Ukraine is also churning through its fighting-age population, bringing the potential for a war of attrition into stark relief. Men aged 18 to 60 years are prohibited from leaving Ukraine without special permission, so families with children under 18 are moving abroad. These and other demographic processes directly affect both the economy and the country’s defense capability. 

The problems that a protracted war creates are deepening divisions in society and provoking new ones. Holding parliamentary and presidential elections in 2024 could change the situation by encouraging new actors to step up and propose alternative visions, but insofar as almost a third of the territories of Ukraine are occupied, many deoccupied territories are unstable, and Russia continues to shell different parts of the country on a daily basis, free and fair elections are impossible and would not be representative under any meaning of the term.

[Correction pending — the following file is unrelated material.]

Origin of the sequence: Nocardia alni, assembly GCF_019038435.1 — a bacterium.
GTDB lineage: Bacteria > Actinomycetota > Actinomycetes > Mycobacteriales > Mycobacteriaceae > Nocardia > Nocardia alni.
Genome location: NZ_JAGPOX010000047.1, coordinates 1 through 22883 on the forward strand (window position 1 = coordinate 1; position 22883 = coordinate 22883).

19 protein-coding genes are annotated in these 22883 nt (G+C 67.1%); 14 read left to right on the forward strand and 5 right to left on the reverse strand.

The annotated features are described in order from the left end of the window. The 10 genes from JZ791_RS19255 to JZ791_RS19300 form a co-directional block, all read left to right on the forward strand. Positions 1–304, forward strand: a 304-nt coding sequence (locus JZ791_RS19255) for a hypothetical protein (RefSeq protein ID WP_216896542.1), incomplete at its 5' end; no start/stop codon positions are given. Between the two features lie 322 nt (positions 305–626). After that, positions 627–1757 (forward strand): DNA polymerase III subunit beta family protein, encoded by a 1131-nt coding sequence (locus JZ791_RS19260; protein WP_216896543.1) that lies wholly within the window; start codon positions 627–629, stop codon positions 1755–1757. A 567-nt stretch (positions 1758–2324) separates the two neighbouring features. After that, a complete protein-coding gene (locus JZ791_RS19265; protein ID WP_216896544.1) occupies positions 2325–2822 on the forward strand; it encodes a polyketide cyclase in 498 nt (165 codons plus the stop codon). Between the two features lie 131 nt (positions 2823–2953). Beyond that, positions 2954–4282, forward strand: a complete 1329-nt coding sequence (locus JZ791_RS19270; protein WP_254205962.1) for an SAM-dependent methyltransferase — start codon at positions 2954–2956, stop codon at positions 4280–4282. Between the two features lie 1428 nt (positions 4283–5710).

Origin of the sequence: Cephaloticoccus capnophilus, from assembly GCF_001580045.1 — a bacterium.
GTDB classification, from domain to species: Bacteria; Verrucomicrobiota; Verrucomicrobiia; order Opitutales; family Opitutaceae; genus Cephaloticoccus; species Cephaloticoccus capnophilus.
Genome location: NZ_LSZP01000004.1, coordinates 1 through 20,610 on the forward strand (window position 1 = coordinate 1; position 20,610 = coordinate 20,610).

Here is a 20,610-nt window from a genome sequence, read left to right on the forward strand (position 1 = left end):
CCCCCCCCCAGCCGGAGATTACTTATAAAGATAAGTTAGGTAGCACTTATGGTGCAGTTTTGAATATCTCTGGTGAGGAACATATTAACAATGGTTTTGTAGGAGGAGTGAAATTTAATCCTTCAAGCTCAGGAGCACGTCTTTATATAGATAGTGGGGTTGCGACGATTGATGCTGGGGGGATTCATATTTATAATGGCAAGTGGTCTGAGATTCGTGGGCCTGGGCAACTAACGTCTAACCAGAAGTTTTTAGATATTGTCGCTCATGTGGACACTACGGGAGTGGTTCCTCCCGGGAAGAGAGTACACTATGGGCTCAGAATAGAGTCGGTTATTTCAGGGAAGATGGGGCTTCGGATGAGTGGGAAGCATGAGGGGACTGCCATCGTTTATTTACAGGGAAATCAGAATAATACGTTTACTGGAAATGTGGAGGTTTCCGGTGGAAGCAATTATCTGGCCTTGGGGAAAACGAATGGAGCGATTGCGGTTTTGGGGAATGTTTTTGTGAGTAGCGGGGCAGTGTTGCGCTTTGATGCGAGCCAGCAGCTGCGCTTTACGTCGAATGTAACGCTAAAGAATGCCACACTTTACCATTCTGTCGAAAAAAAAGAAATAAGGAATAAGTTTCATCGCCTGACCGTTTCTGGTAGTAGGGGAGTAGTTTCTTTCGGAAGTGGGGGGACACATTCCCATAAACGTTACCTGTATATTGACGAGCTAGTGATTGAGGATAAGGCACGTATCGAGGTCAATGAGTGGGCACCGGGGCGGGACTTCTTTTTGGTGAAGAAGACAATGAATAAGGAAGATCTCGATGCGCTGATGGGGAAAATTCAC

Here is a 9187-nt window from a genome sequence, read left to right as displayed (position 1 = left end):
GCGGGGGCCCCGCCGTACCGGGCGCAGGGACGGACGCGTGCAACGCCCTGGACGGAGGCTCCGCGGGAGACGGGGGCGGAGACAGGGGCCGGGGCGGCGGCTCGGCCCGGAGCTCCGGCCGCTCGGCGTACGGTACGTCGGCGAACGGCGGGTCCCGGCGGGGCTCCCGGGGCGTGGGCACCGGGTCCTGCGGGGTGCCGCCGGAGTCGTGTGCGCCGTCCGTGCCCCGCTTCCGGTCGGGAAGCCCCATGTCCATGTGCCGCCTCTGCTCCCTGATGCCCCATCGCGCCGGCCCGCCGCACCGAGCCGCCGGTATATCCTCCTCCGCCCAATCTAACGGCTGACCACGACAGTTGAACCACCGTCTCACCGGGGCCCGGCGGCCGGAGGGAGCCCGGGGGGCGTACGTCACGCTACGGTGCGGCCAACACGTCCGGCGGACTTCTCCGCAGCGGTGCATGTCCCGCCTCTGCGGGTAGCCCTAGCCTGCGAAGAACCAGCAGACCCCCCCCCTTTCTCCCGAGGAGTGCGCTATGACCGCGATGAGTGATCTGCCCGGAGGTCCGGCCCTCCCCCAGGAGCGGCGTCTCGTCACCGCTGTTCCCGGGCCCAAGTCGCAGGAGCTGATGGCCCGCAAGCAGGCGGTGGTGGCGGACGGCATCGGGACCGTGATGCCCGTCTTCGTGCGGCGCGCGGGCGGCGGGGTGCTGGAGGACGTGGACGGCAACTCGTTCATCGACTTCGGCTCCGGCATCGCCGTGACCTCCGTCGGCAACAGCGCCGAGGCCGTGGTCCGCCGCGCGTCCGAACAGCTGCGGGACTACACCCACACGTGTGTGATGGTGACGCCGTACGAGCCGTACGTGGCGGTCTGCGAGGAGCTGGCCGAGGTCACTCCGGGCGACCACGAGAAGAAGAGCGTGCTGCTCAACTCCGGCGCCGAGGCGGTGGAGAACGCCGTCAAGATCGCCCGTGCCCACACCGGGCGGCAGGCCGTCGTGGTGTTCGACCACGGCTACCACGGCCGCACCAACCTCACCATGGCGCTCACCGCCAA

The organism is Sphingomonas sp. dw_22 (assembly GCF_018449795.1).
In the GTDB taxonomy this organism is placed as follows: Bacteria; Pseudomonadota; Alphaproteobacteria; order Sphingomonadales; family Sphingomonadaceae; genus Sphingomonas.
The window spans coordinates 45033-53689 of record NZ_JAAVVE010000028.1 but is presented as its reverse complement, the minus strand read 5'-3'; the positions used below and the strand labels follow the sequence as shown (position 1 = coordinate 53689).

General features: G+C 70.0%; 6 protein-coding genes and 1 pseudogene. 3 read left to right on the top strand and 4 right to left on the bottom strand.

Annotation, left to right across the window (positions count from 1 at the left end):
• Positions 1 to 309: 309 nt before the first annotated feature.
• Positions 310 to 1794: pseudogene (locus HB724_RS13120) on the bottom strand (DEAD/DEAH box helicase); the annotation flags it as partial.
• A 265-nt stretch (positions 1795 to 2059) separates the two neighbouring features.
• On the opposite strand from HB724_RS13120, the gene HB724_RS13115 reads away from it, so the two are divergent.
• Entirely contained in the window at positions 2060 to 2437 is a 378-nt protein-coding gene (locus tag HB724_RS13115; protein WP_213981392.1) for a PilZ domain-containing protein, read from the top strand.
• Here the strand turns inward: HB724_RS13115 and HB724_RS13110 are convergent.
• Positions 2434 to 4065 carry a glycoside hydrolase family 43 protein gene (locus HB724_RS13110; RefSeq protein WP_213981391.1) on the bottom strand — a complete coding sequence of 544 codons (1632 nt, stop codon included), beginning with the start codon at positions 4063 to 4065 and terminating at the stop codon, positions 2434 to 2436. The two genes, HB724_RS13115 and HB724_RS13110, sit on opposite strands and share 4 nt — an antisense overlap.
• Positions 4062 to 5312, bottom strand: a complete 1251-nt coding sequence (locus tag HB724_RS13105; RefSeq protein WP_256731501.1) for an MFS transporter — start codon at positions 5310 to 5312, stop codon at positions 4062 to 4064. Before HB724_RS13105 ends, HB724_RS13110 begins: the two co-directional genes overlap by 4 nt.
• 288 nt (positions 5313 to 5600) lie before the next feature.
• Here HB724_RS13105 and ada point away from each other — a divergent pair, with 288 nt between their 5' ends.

The Search for a Realistic Strategy

In 2024 the world will be even more stormy. Elections are ahead in most NATO member countries, whose votes are decisive in shaping international politics and in providing humanitarian assistance. In addition to the United States, presidential elections will be held in the UK, France, and Germany—to date strong supporters of Ukraine—as well as in Russia and Belarus. The continued provisioning and funding of Ukraine in a war it did not seek is likely to be a key issue for politicians, especially those from the radical right and the populist parties.